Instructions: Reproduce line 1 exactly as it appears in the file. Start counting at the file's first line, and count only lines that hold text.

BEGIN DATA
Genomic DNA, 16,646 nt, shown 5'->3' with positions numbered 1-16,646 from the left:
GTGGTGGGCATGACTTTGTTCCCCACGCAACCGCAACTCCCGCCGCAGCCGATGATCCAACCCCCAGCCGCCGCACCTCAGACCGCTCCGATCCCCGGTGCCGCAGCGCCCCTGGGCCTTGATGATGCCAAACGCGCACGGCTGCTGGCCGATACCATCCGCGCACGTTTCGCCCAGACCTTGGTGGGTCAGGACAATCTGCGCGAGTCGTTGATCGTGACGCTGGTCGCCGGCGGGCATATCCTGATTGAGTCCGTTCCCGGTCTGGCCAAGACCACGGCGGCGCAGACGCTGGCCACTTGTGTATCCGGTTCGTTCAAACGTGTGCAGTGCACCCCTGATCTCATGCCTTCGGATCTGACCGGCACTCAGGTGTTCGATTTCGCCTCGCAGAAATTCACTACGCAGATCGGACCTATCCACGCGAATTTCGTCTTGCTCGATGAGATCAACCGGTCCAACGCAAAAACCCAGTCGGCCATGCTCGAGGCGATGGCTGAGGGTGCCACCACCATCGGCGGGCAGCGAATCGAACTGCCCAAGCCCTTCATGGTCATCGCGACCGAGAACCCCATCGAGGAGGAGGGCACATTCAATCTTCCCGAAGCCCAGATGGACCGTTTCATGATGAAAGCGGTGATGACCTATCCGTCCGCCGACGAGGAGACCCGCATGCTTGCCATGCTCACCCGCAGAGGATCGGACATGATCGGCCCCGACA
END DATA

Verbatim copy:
Genomic DNA, 16,646 nt, shown 5'->3' with positions numbered 1-16,646 from the left: